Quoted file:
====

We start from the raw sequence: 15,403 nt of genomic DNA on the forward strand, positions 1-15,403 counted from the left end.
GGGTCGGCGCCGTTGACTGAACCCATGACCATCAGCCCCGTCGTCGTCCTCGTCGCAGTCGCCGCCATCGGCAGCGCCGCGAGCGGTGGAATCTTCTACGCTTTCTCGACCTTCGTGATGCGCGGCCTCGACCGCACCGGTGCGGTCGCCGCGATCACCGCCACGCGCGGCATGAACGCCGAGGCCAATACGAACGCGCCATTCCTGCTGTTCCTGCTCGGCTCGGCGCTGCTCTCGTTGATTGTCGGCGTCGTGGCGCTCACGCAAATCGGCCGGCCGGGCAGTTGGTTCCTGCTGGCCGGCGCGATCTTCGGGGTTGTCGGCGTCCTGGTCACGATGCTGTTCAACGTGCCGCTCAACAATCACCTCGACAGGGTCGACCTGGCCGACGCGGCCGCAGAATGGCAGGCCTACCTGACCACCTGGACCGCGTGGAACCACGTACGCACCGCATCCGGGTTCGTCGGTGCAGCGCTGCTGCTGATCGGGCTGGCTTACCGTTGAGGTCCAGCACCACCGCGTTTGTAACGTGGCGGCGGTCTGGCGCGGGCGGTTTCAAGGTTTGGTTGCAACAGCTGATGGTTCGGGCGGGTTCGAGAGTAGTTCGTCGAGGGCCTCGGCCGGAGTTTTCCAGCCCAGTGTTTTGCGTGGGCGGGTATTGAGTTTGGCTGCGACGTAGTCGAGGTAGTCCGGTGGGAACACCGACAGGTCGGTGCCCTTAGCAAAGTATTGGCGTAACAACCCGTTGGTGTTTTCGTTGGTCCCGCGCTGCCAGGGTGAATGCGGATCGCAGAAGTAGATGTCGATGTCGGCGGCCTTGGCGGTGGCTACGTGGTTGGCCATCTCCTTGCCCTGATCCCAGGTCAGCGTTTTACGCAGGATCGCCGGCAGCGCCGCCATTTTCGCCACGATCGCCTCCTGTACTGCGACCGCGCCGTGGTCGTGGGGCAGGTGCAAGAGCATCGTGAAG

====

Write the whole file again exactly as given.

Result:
We start from the raw sequence: 15,403 nt of genomic DNA on the forward strand, positions 1-15,403 counted from the left end.
GGGTCGGCGCCGTTGACTGAACCCATGACCATCAGCCCCGTCGTCGTCCTCGTCGCAGTCGCCGCCATCGGCAGCGCCGCGAGCGGTGGAATCTTCTACGCTTTCTCGACCTTCGTGATGCGCGGCCTCGACCGCACCGGTGCGGTCGCCGCGATCACCGCCACGCGCGGCATGAACGCCGAGGCCAATACGAACGCGCCATTCCTGCTGTTCCTGCTCGGCTCGGCGCTGCTCTCGTTGATTGTCGGCGTCGTGGCGCTCACGCAAATCGGCCGGCCGGGCAGTTGGTTCCTGCTGGCCGGCGCGATCTTCGGGGTTGTCGGCGTCCTGGTCACGATGCTGTTCAACGTGCCGCTCAACAATCACCTCGACAGGGTCGACCTGGCCGACGCGGCCGCAGAATGGCAGGCCTACCTGACCACCTGGACCGCGTGGAACCACGTACGCACCGCATCCGGGTTCGTCGGTGCAGCGCTGCTGCTGATCGGGCTGGCTTACCGTTGAGGTCCAGCACCACCGCGTTTGTAACGTGGCGGCGGTCTGGCGCGGGCGGTTTCAAGGTTTGGTTGCAACAGCTGATGGTTCGGGCGGGTTCGAGAGTAGTTCGTCGAGGGCCTCGGCCGGAGTTTTCCAGCCCAGTGTTTTGCGTGGGCGGGTATTGAGTTTGGCTGCGACGTAGTCGAGGTAGTCCGGTGGGAACACCGACAGGTCGGTGCCCTTAGCAAAGTATTGGCGTAACAACCCGTTGGTGTTTTCGTTGGTCCCGCGCTGCCAGGGTGAATGCGGATCGCAGAAGTAGATGTCGATGTCGGCGGCCTTGGCGGTGGCTACGTGGTTGGCCATCTCCTTGCCCTGATCCCAGGTCAGCGTTTTACGCAGGATCGCCGGCAGCGCCGCCATTTTCGCCACGATCGCCTCCTGTACTGCGACCGCGCCGTGGTCGTGGGGCAGGTGCAAGAGCATCGTGAAG